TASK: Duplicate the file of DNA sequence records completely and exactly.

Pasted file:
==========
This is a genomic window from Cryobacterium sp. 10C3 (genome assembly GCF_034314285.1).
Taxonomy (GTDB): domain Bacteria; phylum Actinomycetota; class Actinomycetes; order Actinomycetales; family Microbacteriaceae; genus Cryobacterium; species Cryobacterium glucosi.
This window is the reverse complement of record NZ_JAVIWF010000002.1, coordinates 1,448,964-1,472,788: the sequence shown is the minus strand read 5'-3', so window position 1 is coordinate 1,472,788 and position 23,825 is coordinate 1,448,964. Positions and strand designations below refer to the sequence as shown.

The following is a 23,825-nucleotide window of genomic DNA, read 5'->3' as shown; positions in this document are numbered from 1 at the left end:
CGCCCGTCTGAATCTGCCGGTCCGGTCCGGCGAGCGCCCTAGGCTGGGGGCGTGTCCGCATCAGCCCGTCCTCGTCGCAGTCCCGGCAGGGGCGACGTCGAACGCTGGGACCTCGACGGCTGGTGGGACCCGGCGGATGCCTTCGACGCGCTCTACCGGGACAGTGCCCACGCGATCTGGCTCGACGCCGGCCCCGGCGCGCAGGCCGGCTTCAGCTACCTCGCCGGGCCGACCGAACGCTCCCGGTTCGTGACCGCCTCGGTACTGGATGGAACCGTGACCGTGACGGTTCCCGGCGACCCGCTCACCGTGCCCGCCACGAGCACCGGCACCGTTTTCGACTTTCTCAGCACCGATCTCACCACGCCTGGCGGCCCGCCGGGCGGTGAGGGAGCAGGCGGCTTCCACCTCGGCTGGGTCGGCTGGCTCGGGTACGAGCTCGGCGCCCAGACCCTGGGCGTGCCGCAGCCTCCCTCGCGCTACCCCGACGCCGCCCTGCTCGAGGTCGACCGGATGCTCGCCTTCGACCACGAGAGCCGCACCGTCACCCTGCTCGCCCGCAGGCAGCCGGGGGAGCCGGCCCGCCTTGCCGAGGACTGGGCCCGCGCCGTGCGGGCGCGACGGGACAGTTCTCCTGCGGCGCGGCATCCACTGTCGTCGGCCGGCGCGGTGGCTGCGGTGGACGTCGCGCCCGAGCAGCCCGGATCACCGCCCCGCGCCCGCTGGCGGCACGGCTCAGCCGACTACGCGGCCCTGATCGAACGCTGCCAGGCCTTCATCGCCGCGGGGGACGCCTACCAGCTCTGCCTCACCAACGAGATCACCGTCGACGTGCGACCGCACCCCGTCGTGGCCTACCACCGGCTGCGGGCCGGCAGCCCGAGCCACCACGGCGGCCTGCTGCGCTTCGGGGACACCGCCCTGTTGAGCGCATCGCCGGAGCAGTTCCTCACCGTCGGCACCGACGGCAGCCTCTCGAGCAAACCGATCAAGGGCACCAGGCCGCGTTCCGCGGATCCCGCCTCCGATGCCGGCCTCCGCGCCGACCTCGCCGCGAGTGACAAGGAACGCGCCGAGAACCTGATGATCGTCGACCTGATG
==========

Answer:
This is a genomic window from Cryobacterium sp. 10C3 (genome assembly GCF_034314285.1).
Taxonomy (GTDB): domain Bacteria; phylum Actinomycetota; class Actinomycetes; order Actinomycetales; family Microbacteriaceae; genus Cryobacterium; species Cryobacterium glucosi.
This window is the reverse complement of record NZ_JAVIWF010000002.1, coordinates 1,448,964-1,472,788: the sequence shown is the minus strand read 5'-3', so window position 1 is coordinate 1,472,788 and position 23,825 is coordinate 1,448,964. Positions and strand designations below refer to the sequence as shown.

The following is a 23,825-nucleotide window of genomic DNA, read 5'->3' as shown; positions in this document are numbered from 1 at the left end:
CGCCCGTCTGAATCTGCCGGTCCGGTCCGGCGAGCGCCCTAGGCTGGGGGCGTGTCCGCATCAGCCCGTCCTCGTCGCAGTCCCGGCAGGGGCGACGTCGAACGCTGGGACCTCGACGGCTGGTGGGACCCGGCGGATGCCTTCGACGCGCTCTACCGGGACAGTGCCCACGCGATCTGGCTCGACGCCGGCCCCGGCGCGCAGGCCGGCTTCAGCTACCTCGCCGGGCCGACCGAACGCTCCCGGTTCGTGACCGCCTCGGTACTGGATGGAACCGTGACCGTGACGGTTCCCGGCGACCCGCTCACCGTGCCCGCCACGAGCACCGGCACCGTTTTCGACTTTCTCAGCACCGATCTCACCACGCCTGGCGGCCCGCCGGGCGGTGAGGGAGCAGGCGGCTTCCACCTCGGCTGGGTCGGCTGGCTCGGGTACGAGCTCGGCGCCCAGACCCTGGGCGTGCCGCAGCCTCCCTCGCGCTACCCCGACGCCGCCCTGCTCGAGGTCGACCGGATGCTCGCCTTCGACCACGAGAGCCGCACCGTCACCCTGCTCGCCCGCAGGCAGCCGGGGGAGCCGGCCCGCCTTGCCGAGGACTGGGCCCGCGCCGTGCGGGCGCGACGGGACAGTTCTCCTGCGGCGCGGCATCCACTGTCGTCGGCCGGCGCGGTGGCTGCGGTGGACGTCGCGCCCGAGCAGCCCGGATCACCGCCCCGCGCCCGCTGGCGGCACGGCTCAGCCGACTACGCGGCCCTGATCGAACGCTGCCAGGCCTTCATCGCCGCGGGGGACGCCTACCAGCTCTGCCTCACCAACGAGATCACCGTCGACGTGCGACCGCACCCCGTCGTGGCCTACCACCGGCTGCGGGCCGGCAGCCCGAGCCACCACGGCGGCCTGCTGCGCTTCGGGGACACCGCCCTGTTGAGCGCATCGCCGGAGCAGTTCCTCACCGTCGGCACCGACGGCAGCCTCTCGAGCAAACCGATCAAGGGCACCAGGCCGCGTTCCGCGGATCCCGCCTCCGATGCCGGCCTCCGCGCCGACCTCGCCGCGAGTGACAAGGAACGCGCCGAGAACCTGATGATCGTCGACCTGATG